CTE study brings to light football’s dark side

CTE study brings to light footballs dark side

Paul Capoccia, Opinion Editor

On Sept. 18, a research study conducted by the Department of Veterans Affairs and Boston University concluded that out of almost 100 deceased National Football League (NFL) players, 95 percent tested positive for the degenerative brain disease known as chronic traumatic encephalopathy (CTE), as reported by CBS.

This past fall, the league added to its Hall of Fame its newest inductees, a class that included former San Diego superstar Junior Seau, one of three former players within the last four years to have committed suicide and to have been found to have CTE.

Another one of these players, Dave Duerson, shot himself in the chest and left a suicide note requesting his brain be studied for brain trauma, according to ESPN.

Added to the increased awareness of CTE from this study and the NFL’s and helmet companies’ increased safety standards is the upcoming major motion picture Concussion, which portrays forensic pathologist Bennet Omalu’s fight with the NFL over brain damage research.

The truth is emerging. Football is unsafe.

In today’s high pressure culture of players at all levels seeking to make the next SportsCenter Top Ten at any cost, with coaches being pressured by parents to make their sons the next big thing, injuries are often an afterthought. They are to be managed to get players back on the field, not back to health.

The unfolding story of football’s peril rings a bell to what boxing faced in the last half century.

Once America’s prime-time sport of choice in the era of Ali, Frazier, and Tyson, boxing is seldom seen on broadcast television. Though some analysts contend football’s profitability and popularity will keep it from such a fate, no one can be sure.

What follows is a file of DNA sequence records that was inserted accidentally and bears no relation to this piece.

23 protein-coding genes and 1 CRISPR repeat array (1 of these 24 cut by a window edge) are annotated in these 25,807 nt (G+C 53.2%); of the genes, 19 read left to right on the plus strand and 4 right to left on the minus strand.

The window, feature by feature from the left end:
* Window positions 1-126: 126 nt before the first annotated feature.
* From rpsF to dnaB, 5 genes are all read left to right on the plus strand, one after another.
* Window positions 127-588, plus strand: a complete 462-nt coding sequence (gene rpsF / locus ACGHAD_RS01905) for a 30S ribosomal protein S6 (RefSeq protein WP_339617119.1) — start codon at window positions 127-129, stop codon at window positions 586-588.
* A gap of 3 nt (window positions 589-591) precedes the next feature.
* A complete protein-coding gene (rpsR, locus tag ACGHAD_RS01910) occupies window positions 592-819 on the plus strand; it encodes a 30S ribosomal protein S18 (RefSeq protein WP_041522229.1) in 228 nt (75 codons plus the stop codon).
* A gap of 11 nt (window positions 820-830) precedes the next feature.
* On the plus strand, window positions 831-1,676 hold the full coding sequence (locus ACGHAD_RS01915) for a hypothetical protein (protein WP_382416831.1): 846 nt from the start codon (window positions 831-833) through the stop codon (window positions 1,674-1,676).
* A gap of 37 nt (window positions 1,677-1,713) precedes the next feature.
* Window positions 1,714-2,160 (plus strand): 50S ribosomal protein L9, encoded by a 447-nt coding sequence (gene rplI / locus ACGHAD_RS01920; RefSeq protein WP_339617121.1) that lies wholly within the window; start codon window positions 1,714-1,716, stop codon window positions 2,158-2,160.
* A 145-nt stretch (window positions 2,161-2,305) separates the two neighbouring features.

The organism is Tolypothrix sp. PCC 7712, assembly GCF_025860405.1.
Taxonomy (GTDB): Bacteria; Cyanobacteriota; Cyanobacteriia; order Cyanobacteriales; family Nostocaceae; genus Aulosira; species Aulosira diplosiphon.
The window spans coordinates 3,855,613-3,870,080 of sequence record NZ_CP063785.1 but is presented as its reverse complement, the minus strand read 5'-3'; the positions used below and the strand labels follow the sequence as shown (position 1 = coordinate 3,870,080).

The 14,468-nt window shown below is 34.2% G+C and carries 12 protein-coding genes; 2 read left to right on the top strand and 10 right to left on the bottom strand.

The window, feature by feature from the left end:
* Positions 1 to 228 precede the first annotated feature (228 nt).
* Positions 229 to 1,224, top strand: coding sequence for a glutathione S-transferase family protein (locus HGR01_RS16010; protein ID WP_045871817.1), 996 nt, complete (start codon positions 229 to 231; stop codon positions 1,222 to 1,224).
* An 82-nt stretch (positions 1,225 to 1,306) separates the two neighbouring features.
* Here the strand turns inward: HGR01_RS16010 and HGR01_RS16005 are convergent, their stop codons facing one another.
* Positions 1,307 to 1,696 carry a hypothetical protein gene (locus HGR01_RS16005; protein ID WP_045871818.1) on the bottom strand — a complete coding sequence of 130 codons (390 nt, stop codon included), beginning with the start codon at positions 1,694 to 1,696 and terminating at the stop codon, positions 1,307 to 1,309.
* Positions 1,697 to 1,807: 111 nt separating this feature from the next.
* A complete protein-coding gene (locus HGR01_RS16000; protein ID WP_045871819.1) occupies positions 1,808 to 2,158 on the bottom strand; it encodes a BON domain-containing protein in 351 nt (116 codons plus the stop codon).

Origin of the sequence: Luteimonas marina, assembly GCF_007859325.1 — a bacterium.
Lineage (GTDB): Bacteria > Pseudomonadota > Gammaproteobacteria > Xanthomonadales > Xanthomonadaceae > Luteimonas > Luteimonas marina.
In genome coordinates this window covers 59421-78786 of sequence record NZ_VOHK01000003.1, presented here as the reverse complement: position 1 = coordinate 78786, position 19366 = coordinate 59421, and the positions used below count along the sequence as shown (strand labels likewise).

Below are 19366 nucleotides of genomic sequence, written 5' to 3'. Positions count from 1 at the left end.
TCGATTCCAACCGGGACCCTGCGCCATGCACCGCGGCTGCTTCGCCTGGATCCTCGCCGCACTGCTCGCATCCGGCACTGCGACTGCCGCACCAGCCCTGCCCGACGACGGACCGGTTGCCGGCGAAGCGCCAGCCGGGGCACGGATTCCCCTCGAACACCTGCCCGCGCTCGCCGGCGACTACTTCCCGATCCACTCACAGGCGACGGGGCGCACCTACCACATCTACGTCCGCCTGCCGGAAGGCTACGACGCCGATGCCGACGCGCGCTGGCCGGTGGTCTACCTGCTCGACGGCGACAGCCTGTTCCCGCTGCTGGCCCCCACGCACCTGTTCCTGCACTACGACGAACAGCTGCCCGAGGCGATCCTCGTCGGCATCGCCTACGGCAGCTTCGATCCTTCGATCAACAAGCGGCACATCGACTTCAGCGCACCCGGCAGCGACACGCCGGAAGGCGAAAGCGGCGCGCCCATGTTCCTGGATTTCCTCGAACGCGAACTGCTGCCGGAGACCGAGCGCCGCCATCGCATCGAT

With players like Wes Welker being advised by another veteran Champ Bailey, both free agents, to quit the league for fear of future injuries to the head, it is clear the players know what is happening now, too.  Chris Borland’s sudden retirement at the age of 23, along with other early 49er retirements for various reasons, are further indications of a changing culture.

In a July 1 piece in Sports Illustrated, Brett Favre said of his career injuries,“It really is scary.” Favre also mentioned fellow former quarterback Jim McMahon, who said he now often walks around “in a daze” after his five football concussions.

It is time as a society we evaluate how important football, like any other sport, really is to our future. Parents ought to think carefully about allowing their students to play football over other sports with less contact. Although the issue of how much of a student a student-athlete really can be is part of a larger discussion, sports remain an excellent asset to our society.

Maybe football just is not as excellent an asset anymore. Or, maybe with changes, it can be. But, until parents players and others fight harder for more safety protections and regulations, “the shield” known as the NFL has no reason to cut into its profits.

Playing football may not be the sole cause leading to CTE. This most recent study offers more questions than answers: what other sports contribute to CTE, is it related to diet, is age or heredity a factor, among others. But it cannot be ignored.

With shows like Friday Night Lights and the never-ending stream of football practically every night of the week bombarding us, it is easy to forget the darkness under all the lights. But it is there, and it is time the NFL, its lawyers, and its safety committees got the spotlight.

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